A recent case study by the University of Louisville details an incidence where drug-induced thrombocytopenia (DIT) was potentially caused by levofloxacin use (of the fluoroquinolone drug class). The patient at the center of the study was an 83-year-old male with type II diabetes mellitus and a foot infection caused by Escherichia coli. He had no previous episodes of thrombocytopenia.

To treat the foot infection, the patient was initially prescribed 400mg of oral ciprofloxacin twice daily. This lasted for three weeks. However, he developed gastrointestinal intolerance to the antibiotic, so treatment was changed to oral levofloxacin, at 500mg daily. After one week, his gastrointestinal symptoms did not improve, and he was admitted with decreased appetite and nausea.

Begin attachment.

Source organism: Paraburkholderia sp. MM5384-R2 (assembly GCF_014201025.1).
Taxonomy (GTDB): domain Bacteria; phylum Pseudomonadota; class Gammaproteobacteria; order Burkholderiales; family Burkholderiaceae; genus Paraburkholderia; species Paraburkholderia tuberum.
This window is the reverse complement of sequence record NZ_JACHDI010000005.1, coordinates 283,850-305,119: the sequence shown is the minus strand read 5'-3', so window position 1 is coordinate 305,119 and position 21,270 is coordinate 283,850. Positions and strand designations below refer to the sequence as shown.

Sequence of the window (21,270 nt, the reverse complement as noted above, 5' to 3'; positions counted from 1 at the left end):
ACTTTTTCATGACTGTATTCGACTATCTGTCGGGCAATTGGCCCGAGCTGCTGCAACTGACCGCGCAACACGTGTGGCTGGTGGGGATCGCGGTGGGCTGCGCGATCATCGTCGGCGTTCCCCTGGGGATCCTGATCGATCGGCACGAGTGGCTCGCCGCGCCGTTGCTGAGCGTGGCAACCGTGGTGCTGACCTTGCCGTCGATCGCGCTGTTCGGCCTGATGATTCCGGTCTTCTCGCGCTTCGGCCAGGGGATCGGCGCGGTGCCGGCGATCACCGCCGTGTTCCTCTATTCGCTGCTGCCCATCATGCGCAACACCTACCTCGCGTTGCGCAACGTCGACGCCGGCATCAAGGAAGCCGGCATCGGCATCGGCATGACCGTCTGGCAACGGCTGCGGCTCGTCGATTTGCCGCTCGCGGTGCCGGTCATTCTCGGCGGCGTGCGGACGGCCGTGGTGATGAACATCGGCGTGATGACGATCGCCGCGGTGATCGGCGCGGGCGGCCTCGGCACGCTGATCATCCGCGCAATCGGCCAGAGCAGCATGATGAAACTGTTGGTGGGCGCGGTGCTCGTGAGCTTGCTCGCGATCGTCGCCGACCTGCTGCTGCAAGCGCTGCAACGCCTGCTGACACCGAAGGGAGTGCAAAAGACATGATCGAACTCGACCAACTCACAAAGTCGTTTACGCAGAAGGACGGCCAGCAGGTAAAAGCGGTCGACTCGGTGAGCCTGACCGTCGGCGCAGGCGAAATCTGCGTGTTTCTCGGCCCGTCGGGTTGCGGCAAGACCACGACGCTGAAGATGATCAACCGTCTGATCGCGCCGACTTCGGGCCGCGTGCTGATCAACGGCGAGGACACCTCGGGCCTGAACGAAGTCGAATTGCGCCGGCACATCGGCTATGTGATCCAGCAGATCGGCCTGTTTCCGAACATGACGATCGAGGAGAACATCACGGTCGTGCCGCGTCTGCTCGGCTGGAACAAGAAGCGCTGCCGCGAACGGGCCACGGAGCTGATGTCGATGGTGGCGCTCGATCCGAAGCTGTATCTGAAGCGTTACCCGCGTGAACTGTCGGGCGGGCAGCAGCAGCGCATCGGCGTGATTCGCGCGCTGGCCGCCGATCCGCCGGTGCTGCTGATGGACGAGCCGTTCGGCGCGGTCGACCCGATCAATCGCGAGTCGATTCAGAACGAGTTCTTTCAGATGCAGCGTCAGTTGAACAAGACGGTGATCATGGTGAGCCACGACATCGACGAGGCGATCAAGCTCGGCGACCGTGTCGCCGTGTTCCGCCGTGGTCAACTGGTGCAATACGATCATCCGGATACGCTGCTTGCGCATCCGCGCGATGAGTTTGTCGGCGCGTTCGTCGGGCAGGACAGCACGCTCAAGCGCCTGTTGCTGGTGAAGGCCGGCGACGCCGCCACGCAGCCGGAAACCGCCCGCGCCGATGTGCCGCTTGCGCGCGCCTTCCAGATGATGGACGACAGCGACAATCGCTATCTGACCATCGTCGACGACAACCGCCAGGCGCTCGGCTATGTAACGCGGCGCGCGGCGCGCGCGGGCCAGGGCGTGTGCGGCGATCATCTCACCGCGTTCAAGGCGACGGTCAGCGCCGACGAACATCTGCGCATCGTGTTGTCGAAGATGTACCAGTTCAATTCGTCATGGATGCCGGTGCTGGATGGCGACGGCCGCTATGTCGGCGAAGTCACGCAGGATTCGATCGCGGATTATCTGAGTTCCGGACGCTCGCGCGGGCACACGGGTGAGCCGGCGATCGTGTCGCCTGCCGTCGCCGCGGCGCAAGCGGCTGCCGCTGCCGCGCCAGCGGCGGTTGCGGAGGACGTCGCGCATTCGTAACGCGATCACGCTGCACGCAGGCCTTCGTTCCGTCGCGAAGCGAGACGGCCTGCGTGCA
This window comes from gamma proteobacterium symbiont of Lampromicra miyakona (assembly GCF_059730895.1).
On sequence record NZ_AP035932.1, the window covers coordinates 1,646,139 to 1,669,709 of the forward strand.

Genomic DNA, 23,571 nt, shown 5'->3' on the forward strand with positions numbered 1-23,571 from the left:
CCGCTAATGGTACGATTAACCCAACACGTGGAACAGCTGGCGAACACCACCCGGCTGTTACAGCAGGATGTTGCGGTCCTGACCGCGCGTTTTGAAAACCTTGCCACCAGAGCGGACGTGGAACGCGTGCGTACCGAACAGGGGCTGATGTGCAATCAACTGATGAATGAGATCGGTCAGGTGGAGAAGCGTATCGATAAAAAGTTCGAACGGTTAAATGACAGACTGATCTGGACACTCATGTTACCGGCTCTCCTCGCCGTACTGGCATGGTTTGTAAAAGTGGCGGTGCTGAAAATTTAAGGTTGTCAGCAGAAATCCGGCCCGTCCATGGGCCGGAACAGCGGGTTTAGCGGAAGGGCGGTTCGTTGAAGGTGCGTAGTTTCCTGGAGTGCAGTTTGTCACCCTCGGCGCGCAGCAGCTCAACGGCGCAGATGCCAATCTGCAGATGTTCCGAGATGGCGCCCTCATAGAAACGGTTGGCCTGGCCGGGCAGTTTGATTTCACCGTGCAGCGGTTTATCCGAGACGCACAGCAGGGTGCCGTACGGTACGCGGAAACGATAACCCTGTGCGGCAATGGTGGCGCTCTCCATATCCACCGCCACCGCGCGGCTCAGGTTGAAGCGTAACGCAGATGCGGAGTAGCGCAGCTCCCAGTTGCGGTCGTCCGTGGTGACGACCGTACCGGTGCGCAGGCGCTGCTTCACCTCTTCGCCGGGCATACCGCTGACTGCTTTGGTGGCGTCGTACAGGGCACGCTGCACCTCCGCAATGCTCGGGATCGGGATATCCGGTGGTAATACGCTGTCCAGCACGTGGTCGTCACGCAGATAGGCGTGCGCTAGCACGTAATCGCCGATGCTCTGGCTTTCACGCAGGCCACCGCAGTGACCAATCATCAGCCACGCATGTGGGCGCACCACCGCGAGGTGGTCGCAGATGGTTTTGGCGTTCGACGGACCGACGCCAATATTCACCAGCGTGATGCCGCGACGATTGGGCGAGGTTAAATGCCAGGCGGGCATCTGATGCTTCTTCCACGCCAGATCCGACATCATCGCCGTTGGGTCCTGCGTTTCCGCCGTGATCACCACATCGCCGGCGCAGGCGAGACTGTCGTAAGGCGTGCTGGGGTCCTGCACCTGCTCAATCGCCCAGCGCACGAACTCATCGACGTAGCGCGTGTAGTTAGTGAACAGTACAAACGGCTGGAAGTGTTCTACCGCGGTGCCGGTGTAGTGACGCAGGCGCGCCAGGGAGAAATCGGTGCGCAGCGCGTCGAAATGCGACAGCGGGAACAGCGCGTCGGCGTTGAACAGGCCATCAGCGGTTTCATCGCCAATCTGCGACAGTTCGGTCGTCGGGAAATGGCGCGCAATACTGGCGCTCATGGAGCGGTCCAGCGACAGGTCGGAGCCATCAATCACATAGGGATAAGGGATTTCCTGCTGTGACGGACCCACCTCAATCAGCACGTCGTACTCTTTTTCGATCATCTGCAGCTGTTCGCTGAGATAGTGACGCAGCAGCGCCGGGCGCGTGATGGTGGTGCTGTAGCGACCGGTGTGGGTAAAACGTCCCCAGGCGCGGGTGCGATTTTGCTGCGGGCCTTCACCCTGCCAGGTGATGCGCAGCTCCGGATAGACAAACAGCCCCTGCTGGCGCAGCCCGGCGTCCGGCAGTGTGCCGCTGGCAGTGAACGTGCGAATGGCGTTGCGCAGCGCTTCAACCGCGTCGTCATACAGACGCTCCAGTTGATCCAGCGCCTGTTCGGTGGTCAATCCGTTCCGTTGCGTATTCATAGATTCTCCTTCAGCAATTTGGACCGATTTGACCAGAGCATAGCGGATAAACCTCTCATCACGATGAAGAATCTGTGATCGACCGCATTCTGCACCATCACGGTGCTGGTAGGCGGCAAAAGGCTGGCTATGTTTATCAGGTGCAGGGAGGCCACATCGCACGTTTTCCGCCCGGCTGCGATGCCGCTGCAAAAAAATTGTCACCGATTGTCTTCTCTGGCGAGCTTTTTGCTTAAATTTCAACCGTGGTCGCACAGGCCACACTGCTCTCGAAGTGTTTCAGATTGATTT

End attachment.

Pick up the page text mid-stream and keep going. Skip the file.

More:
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Tests showed the patient’s platelet count dropped dramatically once he started the levofloxacin. After three weeks of the ciprofloxacin treatment, his platelet count was 480.0 x 109 /L, then after one week of levofloxacin treatment his count dropped to 128.0 x 109 /L. His white blood cell count was 5.6 x 109 /L, hemoglobin 11.0 g/dL (13.5-17.5 g/dL) and red cell distribution width of 20%. The only change in the patient’s medication during this time was the switch from ciprofloxacin to levofloxacin.

The authors hypothesized that the patient suffered DIT, caused by levofloxacin, after tests ruled out other possible causes; dilutional effect secondary to fluid resuscitation, intravascular consumption, splenic sequestration, myelodysplastic syndrome, and heparin-induced thrombocytopenia.